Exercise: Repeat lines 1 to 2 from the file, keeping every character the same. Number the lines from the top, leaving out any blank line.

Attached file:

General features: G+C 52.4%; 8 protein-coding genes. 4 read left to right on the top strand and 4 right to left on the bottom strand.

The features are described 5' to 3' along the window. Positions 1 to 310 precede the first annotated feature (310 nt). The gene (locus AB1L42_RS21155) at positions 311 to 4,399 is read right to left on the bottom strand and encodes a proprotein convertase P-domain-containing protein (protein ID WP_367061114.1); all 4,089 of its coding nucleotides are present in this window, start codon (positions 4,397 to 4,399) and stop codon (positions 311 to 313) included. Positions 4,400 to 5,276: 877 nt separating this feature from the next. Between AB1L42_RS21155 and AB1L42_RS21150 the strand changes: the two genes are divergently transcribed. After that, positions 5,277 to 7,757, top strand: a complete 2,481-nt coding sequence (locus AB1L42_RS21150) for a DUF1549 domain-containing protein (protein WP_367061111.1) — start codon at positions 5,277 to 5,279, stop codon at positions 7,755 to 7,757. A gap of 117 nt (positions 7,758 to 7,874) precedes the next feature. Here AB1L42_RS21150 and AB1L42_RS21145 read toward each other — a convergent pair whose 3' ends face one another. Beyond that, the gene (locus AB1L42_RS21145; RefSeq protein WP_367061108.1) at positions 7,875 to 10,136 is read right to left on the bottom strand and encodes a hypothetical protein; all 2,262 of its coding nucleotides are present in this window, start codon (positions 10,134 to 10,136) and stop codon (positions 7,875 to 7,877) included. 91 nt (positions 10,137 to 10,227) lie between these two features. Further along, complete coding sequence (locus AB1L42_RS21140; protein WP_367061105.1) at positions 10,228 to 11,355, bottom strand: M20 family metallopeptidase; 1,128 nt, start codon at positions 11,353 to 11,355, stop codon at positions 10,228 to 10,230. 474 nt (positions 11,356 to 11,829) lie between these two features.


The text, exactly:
General features: G+C 52.4%; 8 protein-coding genes. 4 read left to right on the top strand and 4 right to left on the bottom strand.

The features are described 5' to 3' along the window. Positions 1 to 310 precede the first annotated feature (310 nt). The gene (locus AB1L42_RS21155) at positions 311 to 4,399 is read right to left on the bottom strand and encodes a proprotein convertase P-domain-containing protein (protein ID WP_367061114.1); all 4,089 of its coding nucleotides are present in this window, start codon (positions 4,397 to 4,399) and stop codon (positions 311 to 313) included. Positions 4,400 to 5,276: 877 nt separating this feature from the next. Between AB1L42_RS21155 and AB1L42_RS21150 the strand changes: the two genes are divergently transcribed. After that, positions 5,277 to 7,757, top strand: a complete 2,481-nt coding sequence (locus AB1L42_RS21150) for a DUF1549 domain-containing protein (protein WP_367061111.1) — start codon at positions 5,277 to 5,279, stop codon at positions 7,755 to 7,757. A gap of 117 nt (positions 7,758 to 7,874) precedes the next feature. Here AB1L42_RS21150 and AB1L42_RS21145 read toward each other — a convergent pair whose 3' ends face one another. Beyond that, the gene (locus AB1L42_RS21145; RefSeq protein WP_367061108.1) at positions 7,875 to 10,136 is read right to left on the bottom strand and encodes a hypothetical protein; all 2,262 of its coding nucleotides are present in this window, start codon (positions 10,134 to 10,136) and stop codon (positions 7,875 to 7,877) included. 91 nt (positions 10,137 to 10,227) lie between these two features. Further along, complete coding sequence (locus AB1L42_RS21140; protein WP_367061105.1) at positions 10,228 to 11,355, bottom strand: M20 family metallopeptidase; 1,128 nt, start codon at positions 11,353 to 11,355, stop codon at positions 10,228 to 10,230. 474 nt (positions 11,356 to 11,829) lie between these two features.